It’s “birthday season” in our family at the moment. Most of our birthdays happen to occur over winter- which is good; it’s nice to have something to do on a cold winter weekend. But it also means me making a fair few cakes in a short space of time. Although I prefer to decorate cakes with fondant, as a family we’re not that fussed on fondant for birthdays. Oh sure, if it’s a ‘big’ birthday I’ll make something over the top, but for most birthdays we prefer cream or buttercream cakes. This year I’ve been challenging myself to come up with different ways to make buttercream look nice, but that don’t take a huge amount of time.
A few weeks ago I was making my Mum’s birthday cake. I’d just got a new Moroccan tile design stencil and I couldn’t wait to use it because it was going to look just so pretty. A bit of stencilling + a few flowers = a quick and pretty cake. Aaaaaand then it didn’t work. Ok so it was my own fault, I was using a Swiss meringue buttercream to cover the cake and to do the stencilling, instead of using fondant (or a crusting buttercream) to cover the cake and royal icing to stencil like all the normal people with common sense do. I was only half expecting it to actually work, and then it didn’t. When I removed the stencil it took most of the stencilled pattern and the underneath buttercream with it. So at 10.30pm I gave up on the stencil and had to come up with another plan.
Then I remembered the Craftsy class I watched a little while ago, Clean and Simple Cake Design by Jessica Harris. In it she does some fabulous things with waxed paper. Because I enjoyed the class so much, I happened to have acquired some waxed paper and used it for several fondant-related purposes. Sitting there staring at my naked, freshly re-smoothed buttercream covered cake, I wondered if I could make some sort of pattern on it with the waxed paper. Which led me to another thought (are you enjoying this trip through the depths of my thoughts? Thought so…)
A few months ago my Mum did a painting to use as a headboard in our spare bedroom. She used test pots of paint in the colours of the room, and used masking tape to tape off lines which she sponge painted with a sea sponge. The way she did it, and the way it perfectly matched the rest of the bedroom made it look pretty darn awesome.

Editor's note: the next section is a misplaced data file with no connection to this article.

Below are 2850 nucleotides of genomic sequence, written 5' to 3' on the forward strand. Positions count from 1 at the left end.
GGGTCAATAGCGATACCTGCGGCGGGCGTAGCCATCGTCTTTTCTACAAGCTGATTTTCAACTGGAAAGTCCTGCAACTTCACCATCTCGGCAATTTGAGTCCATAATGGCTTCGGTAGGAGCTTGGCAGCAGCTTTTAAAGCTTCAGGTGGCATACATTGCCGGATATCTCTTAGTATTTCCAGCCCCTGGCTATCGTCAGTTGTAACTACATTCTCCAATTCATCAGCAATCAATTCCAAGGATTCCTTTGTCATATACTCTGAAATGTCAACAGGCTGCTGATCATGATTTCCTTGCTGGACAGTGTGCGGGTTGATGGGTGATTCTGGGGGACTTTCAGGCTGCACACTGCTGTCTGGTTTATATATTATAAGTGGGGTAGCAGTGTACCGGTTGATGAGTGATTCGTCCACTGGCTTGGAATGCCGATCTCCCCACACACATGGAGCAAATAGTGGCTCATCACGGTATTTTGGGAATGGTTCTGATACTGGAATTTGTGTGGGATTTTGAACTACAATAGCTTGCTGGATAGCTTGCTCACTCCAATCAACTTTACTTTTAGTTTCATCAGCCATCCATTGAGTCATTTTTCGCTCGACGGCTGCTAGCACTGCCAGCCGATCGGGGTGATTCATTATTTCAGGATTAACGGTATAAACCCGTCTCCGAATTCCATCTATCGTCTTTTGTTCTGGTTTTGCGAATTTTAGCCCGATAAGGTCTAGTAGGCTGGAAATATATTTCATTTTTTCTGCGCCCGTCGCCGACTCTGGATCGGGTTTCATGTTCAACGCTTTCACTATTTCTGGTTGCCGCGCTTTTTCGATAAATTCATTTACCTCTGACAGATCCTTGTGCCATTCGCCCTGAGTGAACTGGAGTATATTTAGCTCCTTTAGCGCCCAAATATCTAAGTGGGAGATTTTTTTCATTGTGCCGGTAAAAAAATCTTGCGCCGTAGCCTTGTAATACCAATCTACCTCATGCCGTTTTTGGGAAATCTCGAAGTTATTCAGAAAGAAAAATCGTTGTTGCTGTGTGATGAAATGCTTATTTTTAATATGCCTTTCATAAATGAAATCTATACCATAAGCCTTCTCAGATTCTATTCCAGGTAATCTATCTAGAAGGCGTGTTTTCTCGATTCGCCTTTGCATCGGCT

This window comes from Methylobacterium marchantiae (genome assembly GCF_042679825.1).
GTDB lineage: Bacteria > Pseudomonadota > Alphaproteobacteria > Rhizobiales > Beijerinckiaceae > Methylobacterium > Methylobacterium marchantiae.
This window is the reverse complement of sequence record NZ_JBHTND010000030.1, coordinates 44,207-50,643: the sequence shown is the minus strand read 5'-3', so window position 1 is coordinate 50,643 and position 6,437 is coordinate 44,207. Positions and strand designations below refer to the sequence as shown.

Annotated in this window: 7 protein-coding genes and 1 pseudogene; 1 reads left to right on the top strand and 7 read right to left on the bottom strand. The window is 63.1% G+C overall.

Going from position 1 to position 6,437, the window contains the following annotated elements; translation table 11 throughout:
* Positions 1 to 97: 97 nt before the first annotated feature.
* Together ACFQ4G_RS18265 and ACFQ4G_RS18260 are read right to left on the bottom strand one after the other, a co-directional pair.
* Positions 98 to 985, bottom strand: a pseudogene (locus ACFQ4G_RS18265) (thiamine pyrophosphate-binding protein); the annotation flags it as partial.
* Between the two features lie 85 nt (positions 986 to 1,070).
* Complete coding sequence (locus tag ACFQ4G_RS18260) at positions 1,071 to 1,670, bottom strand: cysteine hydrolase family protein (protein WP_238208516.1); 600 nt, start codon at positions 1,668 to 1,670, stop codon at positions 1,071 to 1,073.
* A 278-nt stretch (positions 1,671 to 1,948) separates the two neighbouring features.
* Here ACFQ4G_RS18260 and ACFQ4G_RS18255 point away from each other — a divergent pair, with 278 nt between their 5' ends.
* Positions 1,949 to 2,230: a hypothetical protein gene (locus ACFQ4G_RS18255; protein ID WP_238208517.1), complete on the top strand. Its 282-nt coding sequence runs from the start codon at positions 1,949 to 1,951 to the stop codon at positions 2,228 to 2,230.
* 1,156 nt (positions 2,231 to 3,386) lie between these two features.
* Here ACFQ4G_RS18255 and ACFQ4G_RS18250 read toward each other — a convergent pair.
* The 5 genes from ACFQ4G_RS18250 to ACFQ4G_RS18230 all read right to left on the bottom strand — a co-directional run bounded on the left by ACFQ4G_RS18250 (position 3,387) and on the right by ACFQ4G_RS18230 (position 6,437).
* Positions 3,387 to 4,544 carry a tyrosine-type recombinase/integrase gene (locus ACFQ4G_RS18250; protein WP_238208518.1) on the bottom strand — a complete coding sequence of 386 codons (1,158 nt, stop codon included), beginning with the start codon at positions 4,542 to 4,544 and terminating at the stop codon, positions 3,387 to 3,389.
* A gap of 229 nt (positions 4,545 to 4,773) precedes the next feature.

Back to the cake, I figured why not give sponged buttercream stripes a go, using the waxed paper as masking tape and buttercream as paint. So I did…
I made my first ever peony to go with the cake (my Mum had been waiting over a year since I bought peony cutters and promised to make her one), and then added some simple cherry blossoms (because it was black forest cake, and, well, cherry.)
And then a couple of weeks later I used the same technique again for the next birthday season occasion, my Auntie’s birthday, so I could show you how…
Sponged Buttercream Stripes
You don’t need any particularly fancy tools for this cake, just your regular buttercream tools (scraper, spatula, turntable etc.) a piece of sponge and some waxed paper. The sponge I used is a piece of natural sea sponge sold in the art section of our local emporium shop. Just give it a good wash in soapy water before you use it. I’ve tried using both the waxed paper and also regular baking paper, and while they both work I found I got better results from the waxed paper, as it removed less of the underneath layer of buttercream when the paper was peeled off.
Start by smooth icing your cake with buttercream and chilling it until firm. I used Swiss meringue buttercream because my family and I prefer it, but I imagine this could also work with a crusting/icing sugar buttercream too.
While the cake chills, cut a long strip of waxed paper that is at least an inch or so higher than the height of your cake, and use a straight angle to cut the rough ends straight.